The Bankruptcy Code considers a preferential transfer to be inappropriate.

            The idea of a preferential transfer is that a debtor should not be allowed to pay, immediately before a bankruptcy filing, more than a creditor would receive in a Chapter 7 bankruptcy liquidation. 


The rule is found in Bankruptcy Code Section 547(b) which is reproduced below

the trustee may avoid any transfer of an interest of the debtor in property

(1) to or for the benefit of a creditor;


(2) for or on account of an antecedent debt owed by the debtor before such transfer was made;


(3) made while the debtor was insolvent;


(4) made—


(A) on or within 90 days before the date of the filing of the petition; or


(B) between ninety days and one year before the date of the filing of the petition, if such creditor at the time of such transfer was an insider; and


(5) that enables such creditor to receive more than such creditor would receive if—


(A) the case were a case under chapter 7 of this title;


(B) the transfer had not been made; and


(C) such creditor received payment of such debt to the extent provided by the provisions of this title.


In simple language, a preferential transfer relates to


1.       Payment to a creditor – someone to whom a bankrupt person owed money prior to a bankruptcy filing


2.      Because of an antecedent debt – the debt was owed prior to the time in which money was paid (as compared to a situation in which the debtor makes a payment for goods or services which were provided at the same time as payment)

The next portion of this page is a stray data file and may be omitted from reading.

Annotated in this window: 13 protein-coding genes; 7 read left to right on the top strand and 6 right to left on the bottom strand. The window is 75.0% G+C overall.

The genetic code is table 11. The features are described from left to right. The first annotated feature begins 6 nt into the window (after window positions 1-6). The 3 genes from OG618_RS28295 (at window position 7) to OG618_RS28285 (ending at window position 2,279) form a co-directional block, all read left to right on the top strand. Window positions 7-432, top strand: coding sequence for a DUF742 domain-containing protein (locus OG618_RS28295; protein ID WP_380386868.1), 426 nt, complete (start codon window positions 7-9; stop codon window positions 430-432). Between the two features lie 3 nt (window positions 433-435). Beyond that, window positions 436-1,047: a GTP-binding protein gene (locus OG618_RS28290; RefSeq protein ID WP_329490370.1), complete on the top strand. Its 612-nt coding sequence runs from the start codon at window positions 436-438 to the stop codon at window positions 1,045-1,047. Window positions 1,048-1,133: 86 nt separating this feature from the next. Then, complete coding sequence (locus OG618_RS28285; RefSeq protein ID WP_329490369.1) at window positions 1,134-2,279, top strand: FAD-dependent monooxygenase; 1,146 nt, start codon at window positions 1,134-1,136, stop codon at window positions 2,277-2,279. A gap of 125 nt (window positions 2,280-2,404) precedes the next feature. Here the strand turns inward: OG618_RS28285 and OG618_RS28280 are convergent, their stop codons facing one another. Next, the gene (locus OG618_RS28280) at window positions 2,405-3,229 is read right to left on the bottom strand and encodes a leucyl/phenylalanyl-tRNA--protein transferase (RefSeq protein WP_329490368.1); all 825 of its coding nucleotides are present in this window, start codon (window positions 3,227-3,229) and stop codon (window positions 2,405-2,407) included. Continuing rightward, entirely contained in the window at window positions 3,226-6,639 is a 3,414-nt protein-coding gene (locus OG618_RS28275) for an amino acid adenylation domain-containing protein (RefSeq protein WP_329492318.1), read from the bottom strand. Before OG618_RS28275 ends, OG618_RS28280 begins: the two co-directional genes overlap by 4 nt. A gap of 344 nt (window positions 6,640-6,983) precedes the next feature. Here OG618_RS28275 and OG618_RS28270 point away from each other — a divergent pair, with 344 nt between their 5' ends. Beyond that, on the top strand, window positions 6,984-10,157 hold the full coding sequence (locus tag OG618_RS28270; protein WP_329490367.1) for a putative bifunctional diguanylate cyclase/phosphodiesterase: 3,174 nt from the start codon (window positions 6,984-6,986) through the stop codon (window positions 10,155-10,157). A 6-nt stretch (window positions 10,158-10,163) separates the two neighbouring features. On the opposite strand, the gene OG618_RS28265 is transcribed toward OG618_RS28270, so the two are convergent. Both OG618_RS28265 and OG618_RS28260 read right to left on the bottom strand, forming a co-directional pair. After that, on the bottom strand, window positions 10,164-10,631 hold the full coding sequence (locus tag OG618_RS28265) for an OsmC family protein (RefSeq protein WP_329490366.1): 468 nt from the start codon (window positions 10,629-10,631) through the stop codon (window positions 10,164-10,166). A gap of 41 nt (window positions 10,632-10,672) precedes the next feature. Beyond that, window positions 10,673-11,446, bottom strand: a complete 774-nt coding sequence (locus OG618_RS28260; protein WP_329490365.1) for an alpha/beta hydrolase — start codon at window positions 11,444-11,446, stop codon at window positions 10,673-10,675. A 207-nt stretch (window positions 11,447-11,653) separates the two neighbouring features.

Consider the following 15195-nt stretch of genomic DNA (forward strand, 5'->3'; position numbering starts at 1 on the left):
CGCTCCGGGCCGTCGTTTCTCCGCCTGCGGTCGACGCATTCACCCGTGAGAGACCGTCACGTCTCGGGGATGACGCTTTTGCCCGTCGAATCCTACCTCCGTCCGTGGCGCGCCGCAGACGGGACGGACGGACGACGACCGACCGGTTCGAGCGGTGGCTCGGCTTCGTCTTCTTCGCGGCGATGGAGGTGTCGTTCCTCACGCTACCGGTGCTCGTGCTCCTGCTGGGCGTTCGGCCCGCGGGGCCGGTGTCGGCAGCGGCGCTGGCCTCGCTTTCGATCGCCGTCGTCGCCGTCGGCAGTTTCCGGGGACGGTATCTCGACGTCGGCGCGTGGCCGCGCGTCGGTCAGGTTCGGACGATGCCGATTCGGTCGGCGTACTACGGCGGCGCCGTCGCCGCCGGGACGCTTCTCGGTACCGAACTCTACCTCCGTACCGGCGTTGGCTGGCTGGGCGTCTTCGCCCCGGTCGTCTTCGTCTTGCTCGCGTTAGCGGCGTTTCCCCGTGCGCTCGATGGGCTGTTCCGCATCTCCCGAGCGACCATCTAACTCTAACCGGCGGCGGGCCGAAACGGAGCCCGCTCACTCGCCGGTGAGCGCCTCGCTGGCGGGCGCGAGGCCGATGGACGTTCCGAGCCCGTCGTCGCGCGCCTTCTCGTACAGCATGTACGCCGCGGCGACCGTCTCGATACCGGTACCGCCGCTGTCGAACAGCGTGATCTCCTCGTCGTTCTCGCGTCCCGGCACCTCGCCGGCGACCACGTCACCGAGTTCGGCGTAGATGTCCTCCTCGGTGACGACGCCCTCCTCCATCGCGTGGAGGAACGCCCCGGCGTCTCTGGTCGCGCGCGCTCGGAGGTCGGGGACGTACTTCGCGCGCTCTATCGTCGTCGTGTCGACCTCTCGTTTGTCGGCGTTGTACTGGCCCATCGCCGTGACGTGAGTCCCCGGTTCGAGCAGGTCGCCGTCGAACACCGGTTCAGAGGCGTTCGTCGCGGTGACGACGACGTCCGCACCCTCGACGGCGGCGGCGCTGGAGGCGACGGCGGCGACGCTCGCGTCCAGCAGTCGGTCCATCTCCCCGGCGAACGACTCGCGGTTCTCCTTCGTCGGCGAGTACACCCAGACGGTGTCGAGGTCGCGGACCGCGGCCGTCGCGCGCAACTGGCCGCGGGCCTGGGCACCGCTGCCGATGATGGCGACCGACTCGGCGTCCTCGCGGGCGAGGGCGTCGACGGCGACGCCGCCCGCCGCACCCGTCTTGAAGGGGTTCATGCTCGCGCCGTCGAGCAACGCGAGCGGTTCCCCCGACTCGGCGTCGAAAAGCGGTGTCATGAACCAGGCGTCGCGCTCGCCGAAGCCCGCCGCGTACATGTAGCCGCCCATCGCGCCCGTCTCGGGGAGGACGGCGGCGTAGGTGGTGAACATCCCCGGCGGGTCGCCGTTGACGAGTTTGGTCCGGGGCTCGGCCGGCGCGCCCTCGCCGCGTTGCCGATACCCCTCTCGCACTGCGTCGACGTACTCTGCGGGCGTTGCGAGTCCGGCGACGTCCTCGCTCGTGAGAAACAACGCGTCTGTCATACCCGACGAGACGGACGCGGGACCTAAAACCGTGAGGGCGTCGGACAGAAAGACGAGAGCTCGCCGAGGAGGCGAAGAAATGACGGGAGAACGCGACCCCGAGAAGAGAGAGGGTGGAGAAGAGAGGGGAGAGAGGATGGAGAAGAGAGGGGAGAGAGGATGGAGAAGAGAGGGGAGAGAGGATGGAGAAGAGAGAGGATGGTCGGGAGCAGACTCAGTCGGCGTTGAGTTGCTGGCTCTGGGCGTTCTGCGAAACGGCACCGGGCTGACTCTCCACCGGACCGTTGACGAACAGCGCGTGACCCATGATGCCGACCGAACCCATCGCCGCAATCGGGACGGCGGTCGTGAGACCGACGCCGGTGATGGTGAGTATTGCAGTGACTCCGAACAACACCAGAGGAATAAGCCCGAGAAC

3.      Transfer when debtor was insolvent – assets are less than liabilities ( negative net worth)


4.      Either paid within 90 days before bankruptcy was filed or


                     Paid  within one year to an insider – generally for an individual this is a relative


5.      Creditor gets more money than he would receive  if a Chapter 7 case was filed before the transfer.


Common situation for individuals:


a.       Debtor pays Credit Card company $5,000 on 11/1/2016,


b.      Debtor owed Credit Card company $5,000 from purchases in 2014 and 2015


c.       On 11/1/2016, Debtor had $10,000 in assets for $45,000 in liabilities.


d.      Debtor files for bankruptcy on 1/1/2017


e.       Creditor would have received nothing in a bankruptcy filing.    The $10,000 in assets are exempt property, which the debtor could keep and protect from creditor’s claims.


The preferential transfer rules don’t apply to transfers by individuals of under $600, or

transfers under $6225 if most debts are business debts.     


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